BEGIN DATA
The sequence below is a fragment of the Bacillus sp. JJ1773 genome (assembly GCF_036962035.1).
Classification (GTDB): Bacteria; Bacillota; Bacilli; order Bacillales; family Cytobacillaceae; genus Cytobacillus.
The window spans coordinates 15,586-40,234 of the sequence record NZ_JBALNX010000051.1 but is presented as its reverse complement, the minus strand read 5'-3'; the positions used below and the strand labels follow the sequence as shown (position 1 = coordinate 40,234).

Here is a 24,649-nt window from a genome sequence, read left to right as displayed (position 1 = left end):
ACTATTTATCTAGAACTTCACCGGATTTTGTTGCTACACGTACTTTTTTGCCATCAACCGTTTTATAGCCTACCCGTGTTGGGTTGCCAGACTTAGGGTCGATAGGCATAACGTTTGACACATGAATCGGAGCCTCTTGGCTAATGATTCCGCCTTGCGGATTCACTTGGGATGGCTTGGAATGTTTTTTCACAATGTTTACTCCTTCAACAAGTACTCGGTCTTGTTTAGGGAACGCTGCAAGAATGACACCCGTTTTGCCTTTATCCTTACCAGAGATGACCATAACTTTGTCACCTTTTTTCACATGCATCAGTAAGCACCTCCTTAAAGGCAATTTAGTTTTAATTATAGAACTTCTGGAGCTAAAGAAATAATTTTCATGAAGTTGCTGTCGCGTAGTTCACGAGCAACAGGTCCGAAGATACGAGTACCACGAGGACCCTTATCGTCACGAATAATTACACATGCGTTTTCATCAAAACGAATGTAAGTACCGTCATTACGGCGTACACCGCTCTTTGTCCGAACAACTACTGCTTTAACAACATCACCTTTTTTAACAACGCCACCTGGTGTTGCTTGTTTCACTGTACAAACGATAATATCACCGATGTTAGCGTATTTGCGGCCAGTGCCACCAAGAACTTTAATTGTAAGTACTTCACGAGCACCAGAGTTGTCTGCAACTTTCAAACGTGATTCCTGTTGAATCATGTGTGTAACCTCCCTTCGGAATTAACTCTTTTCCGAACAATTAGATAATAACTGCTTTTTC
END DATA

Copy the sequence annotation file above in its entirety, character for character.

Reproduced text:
The sequence below is a fragment of the Bacillus sp. JJ1773 genome (assembly GCF_036962035.1).
Classification (GTDB): Bacteria; Bacillota; Bacilli; order Bacillales; family Cytobacillaceae; genus Cytobacillus.
The window spans coordinates 15,586-40,234 of the sequence record NZ_JBALNX010000051.1 but is presented as its reverse complement, the minus strand read 5'-3'; the positions used below and the strand labels follow the sequence as shown (position 1 = coordinate 40,234).

Here is a 24,649-nt window from a genome sequence, read left to right as displayed (position 1 = left end):
ACTATTTATCTAGAACTTCACCGGATTTTGTTGCTACACGTACTTTTTTGCCATCAACCGTTTTATAGCCTACCCGTGTTGGGTTGCCAGACTTAGGGTCGATAGGCATAACGTTTGACACATGAATCGGAGCCTCTTGGCTAATGATTCCGCCTTGCGGATTCACTTGGGATGGCTTGGAATGTTTTTTCACAATGTTTACTCCTTCAACAAGTACTCGGTCTTGTTTAGGGAACGCTGCAAGAATGACACCCGTTTTGCCTTTATCCTTACCAGAGATGACCATAACTTTGTCACCTTTTTTCACATGCATCAGTAAGCACCTCCTTAAAGGCAATTTAGTTTTAATTATAGAACTTCTGGAGCTAAAGAAATAATTTTCATGAAGTTGCTGTCGCGTAGTTCACGAGCAACAGGTCCGAAGATACGAGTACCACGAGGACCCTTATCGTCACGAATAATTACACATGCGTTTTCATCAAAACGAATGTAAGTACCGTCATTACGGCGTACACCGCTCTTTGTCCGAACAACTACTGCTTTAACAACATCACCTTTTTTAACAACGCCACCTGGTGTTGCTTGTTTCACTGTACAAACGATAATATCACCGATGTTAGCGTATTTGCGGCCAGTGCCACCAAGAACTTTAATTGTAAGTACTTCACGAGCACCAGAGTTGTCTGCAACTTTCAAACGTGATTCCTGTTGAATCATGTGTGTAACCTCCCTTCGGAATTAACTCTTTTCCGAACAATTAGATAATAACTGCTTTTTC